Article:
Precision medicine describes how genetic information is used to characterize a person's disease, and provide doctors with more accurate diagnosis and treatment options; This in turn gives patients a higher rate of survival. Cancer is a disease of the genome, and as more is learned about cancer tumors, the more we can find that each tumor has its own set of genetic changes. Understanding the genetic changes in cancer cells is leading to more effective treatment strategies that are tailored to the genetic profile of each patients cancer.
OptiCancer analyzes every detail of molecular-genetic structure of an individual's cancer tissue, and gathers all cancer-relevant genetic mutations into a mutational landscape. This mutational landscape is then compared to information from other cancer tissues, which has been gathered from renowned scientific journals, clinical studies and highly specialized computer databases. When there is a match between a patients mutational landscape and another in the database, a list of possible treatment options are indexed. The doctor is presented with a summative report with a list of suitable therapies which can aid in making an improved decision regarding the patients treatment.
“Cancer is a life-threatening disease whose diagnosis and treatment requires the utmost precision, rapid and correct diagnosis, individual therapies and how they should be adjusted over time are essential to successfully fighting cancer. “
- Dr. Friedrich von Bohlen, Chairman at Molecular Health
“Precision Medicine is an approach to discover and develop medicines, vaccines or routes of intervention (behavior, nutrition, etc.) that enable disease prevention and deliver superior therapeutic outcomes for patients, by integrating clinical, molecular (multi-omics including epigenetics), environmental and behavioral (Big Data) information to understand the biological basis of disease. This effort leads to better selection of disease targets and identification of patient populations that demonstrate improved clinical outcomes to novel preventive and therapeutic approaches. In order to achieve this goal novel standards to harvest raw data (SOPs), processes, as well as architectures/analytics and mobile ICT technologies are instrumental to enable implementation and delivery of Precision Medicine 24/7 anywhere anytime in the world. Data in general will become the crude oil and currency of the future, while safety, security, ownership, privacy and so on constitute ethical challenges that need to be discussed alongside technical solutions to foster novel business and improve health care. “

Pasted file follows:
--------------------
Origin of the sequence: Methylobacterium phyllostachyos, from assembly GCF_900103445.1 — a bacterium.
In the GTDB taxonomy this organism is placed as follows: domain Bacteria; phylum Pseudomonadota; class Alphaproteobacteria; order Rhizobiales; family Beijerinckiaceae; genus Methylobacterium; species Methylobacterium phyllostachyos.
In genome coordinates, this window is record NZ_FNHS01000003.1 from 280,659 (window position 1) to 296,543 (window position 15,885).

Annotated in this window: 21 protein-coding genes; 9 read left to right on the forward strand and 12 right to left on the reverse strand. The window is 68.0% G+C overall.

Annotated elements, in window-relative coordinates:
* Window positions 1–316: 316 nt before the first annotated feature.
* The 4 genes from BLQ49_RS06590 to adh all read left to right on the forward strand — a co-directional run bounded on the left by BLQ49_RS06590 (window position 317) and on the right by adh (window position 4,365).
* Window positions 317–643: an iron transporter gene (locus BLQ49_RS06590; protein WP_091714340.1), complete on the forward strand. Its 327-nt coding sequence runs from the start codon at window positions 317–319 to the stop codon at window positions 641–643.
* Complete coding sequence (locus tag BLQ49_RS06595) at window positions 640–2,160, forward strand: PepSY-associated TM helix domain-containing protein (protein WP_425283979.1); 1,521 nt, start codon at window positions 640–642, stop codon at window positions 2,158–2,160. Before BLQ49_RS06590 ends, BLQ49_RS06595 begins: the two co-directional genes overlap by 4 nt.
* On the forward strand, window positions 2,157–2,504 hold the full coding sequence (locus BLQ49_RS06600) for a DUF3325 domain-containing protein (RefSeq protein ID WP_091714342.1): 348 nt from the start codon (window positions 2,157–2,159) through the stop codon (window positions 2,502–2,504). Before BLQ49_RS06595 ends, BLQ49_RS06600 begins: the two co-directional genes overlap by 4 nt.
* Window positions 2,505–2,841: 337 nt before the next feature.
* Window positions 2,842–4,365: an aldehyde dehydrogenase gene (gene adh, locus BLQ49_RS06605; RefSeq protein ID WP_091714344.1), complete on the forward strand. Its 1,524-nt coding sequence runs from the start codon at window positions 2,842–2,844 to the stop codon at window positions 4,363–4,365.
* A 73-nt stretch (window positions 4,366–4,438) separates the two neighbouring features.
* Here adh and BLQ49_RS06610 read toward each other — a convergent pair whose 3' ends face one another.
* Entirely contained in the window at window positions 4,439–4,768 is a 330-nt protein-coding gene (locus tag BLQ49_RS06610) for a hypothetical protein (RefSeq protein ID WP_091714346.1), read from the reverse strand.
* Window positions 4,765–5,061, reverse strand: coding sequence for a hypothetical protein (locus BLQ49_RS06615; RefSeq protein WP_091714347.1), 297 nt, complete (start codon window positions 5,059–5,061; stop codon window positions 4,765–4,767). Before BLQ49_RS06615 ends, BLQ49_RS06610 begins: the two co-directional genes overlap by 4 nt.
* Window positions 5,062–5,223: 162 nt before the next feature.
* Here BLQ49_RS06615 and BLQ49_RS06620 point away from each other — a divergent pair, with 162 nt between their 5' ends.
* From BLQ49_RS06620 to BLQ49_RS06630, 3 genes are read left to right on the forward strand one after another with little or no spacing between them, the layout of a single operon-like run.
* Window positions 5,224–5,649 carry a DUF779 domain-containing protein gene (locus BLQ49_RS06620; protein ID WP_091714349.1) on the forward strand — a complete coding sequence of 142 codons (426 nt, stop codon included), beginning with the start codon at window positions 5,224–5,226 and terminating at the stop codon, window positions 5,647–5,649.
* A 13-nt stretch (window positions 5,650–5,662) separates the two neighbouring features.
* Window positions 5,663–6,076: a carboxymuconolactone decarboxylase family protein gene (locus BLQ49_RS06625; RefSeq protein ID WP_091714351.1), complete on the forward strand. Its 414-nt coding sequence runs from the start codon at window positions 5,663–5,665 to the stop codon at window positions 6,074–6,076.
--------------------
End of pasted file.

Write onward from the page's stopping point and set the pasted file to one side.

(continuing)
-Thomas Wilckens, CEO InnVentis Ltd., Precision Medicine leader.
“It is not the strongest of the species that survives, nor the most intelligent, but the one most responsive to change."
“Doctors have always recognized that every patient is unique, and doctors have always tried to tailor their treatments as best they can to individuals. You can match a blood transfusion to a blood type. That was an important discovery. What if matching a cancer cure to our genetic code was just as easy, just as standard? What if figuring out the right dose of medicine was as simple as taking our temperature? And that’s the promise of precision medicine -- delivering the right treatments, at the right time, every time to the right person. And for a small but growing number of patients, that future is already here. “
“Through advances in research, technology and policies that empower patients, the PMI will enable a new era of medicine in which researchers, providers and patients work together to develop individualized care.” While oncology is an avant-garde field of Precision Medicine, the practice currently is not in use for most diseases. In summary, it bears an immense potential, but is still in its infancy.”
“Technological advances have paved the way for a precision treatment tailored to both patient and tumor. DNA is the key to targeted anti-cancer therapies. We want to use our knowledge to prevent people from going into treatments they won’t respond to”.
-RolandKanaar, professor in molecular radiation genetics, Erasmus MC.